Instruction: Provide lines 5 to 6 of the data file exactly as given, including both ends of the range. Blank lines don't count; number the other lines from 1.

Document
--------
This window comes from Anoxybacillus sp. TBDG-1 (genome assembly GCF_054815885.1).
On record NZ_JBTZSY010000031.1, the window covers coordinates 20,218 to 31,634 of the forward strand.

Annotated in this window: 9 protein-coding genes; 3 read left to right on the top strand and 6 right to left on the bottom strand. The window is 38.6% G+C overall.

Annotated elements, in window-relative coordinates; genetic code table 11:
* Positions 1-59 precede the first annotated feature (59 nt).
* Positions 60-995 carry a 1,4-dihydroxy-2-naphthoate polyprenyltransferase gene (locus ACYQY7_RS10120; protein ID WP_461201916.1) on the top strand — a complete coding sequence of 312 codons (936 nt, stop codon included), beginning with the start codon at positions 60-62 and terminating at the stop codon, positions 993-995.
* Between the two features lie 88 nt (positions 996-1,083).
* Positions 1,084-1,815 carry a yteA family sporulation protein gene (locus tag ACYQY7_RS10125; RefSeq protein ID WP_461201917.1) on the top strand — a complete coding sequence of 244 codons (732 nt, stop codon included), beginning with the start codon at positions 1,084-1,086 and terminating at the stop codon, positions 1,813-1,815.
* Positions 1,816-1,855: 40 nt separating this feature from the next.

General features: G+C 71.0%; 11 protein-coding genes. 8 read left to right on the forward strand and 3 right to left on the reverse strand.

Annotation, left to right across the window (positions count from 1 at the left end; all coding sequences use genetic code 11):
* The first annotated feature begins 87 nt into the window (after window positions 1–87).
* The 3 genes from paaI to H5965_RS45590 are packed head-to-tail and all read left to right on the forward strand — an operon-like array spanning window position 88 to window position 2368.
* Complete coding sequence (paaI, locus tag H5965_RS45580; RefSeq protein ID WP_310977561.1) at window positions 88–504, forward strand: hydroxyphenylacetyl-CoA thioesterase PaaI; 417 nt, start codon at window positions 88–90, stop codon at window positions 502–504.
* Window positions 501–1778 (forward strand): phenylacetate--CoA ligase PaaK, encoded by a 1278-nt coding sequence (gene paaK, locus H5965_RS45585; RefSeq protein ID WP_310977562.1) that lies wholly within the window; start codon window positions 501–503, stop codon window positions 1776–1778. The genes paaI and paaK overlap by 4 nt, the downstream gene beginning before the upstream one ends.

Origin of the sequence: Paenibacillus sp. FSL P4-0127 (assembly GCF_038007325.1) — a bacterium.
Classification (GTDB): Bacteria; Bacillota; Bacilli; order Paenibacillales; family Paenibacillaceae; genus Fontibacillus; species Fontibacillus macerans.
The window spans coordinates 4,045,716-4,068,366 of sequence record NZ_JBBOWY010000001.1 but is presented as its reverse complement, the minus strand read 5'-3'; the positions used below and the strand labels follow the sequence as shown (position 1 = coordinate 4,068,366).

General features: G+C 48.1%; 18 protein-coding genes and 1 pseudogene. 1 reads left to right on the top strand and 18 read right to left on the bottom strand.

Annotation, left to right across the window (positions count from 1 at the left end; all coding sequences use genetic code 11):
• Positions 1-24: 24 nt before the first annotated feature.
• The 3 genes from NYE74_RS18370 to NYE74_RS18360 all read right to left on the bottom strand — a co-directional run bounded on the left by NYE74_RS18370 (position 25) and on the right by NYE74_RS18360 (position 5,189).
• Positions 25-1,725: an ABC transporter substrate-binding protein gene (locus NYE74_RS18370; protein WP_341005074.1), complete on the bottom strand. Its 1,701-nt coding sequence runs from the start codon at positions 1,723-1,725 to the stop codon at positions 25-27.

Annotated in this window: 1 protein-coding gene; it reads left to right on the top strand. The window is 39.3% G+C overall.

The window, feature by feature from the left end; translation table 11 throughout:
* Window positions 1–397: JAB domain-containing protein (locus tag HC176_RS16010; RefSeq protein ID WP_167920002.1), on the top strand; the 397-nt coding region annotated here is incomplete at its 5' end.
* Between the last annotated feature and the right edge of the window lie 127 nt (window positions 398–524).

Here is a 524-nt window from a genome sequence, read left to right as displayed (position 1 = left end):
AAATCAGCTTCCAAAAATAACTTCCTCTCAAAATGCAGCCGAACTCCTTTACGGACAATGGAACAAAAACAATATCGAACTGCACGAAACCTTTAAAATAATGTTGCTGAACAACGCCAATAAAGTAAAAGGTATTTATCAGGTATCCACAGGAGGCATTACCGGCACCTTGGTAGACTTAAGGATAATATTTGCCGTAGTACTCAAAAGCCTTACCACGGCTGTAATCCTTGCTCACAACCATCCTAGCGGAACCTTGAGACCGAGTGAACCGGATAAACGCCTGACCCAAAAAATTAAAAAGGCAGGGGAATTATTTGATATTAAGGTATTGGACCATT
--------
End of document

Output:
* Positions 1-59 precede the first annotated feature (59 nt).
* Positions 60-995 carry a 1,4-dihydroxy-2-naphthoate polyprenyltransferase gene (locus ACYQY7_RS10120; protein ID WP_461201916.1) on the top strand — a complete coding sequence of 312 codons (936 nt, stop codon included), beginning with the start codon at positions 60-62 and terminating at the stop codon, positions 993-995.